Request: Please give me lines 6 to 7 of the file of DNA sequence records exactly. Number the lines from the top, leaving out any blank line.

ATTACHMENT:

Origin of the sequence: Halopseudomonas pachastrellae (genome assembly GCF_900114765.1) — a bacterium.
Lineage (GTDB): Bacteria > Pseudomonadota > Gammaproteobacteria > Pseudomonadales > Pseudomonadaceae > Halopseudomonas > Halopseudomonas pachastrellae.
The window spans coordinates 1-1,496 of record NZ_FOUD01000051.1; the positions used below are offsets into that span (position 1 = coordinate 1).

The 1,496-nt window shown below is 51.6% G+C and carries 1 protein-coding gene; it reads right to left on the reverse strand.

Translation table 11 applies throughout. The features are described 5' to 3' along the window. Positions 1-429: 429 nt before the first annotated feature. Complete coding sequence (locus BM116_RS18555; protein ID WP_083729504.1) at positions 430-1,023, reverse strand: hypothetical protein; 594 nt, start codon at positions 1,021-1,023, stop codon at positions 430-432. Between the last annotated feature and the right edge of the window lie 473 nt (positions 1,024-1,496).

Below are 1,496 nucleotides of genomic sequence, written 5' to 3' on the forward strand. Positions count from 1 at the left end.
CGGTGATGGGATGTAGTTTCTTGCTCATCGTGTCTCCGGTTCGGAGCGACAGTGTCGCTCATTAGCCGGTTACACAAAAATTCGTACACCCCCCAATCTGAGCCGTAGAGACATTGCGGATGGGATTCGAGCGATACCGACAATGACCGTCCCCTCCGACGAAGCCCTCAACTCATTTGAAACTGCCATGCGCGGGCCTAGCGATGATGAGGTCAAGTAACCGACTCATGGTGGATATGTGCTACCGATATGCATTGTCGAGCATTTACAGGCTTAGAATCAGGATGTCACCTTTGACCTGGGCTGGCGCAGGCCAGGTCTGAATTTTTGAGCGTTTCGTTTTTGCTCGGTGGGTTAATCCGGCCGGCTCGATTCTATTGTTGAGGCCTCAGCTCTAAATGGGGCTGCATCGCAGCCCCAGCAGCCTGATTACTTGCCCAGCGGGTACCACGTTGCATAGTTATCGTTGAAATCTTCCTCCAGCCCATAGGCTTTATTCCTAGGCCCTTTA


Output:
Below are 1,496 nucleotides of genomic sequence, written 5' to 3' on the forward strand. Positions count from 1 at the left end.
CGGTGATGGGATGTAGTTTCTTGCTCATCGTGTCTCCGGTTCGGAGCGACAGTGTCGCTCATTAGCCGGTTACACAAAAATTCGTACACCCCCCAATCTGAGCCGTAGAGACATTGCGGATGGGATTCGAGCGATACCGACAATGACCGTCCCCTCCGACGAAGCCCTCAACTCATTTGAAACTGCCATGCGCGGGCCTAGCGATGATGAGGTCAAGTAACCGACTCATGGTGGATATGTGCTACCGATATGCATTGTCGAGCATTTACAGGCTTAGAATCAGGATGTCACCTTTGACCTGGGCTGGCGCAGGCCAGGTCTGAATTTTTGAGCGTTTCGTTTTTGCTCGGTGGGTTAATCCGGCCGGCTCGATTCTATTGTTGAGGCCTCAGCTCTAAATGGGGCTGCATCGCAGCCCCAGCAGCCTGATTACTTGCCCAGCGGGTACCACGTTGCATAGTTATCGTTGAAATCTTCCTCCAGCCCATAGGCTTTATTCCTAGGCCCTTTA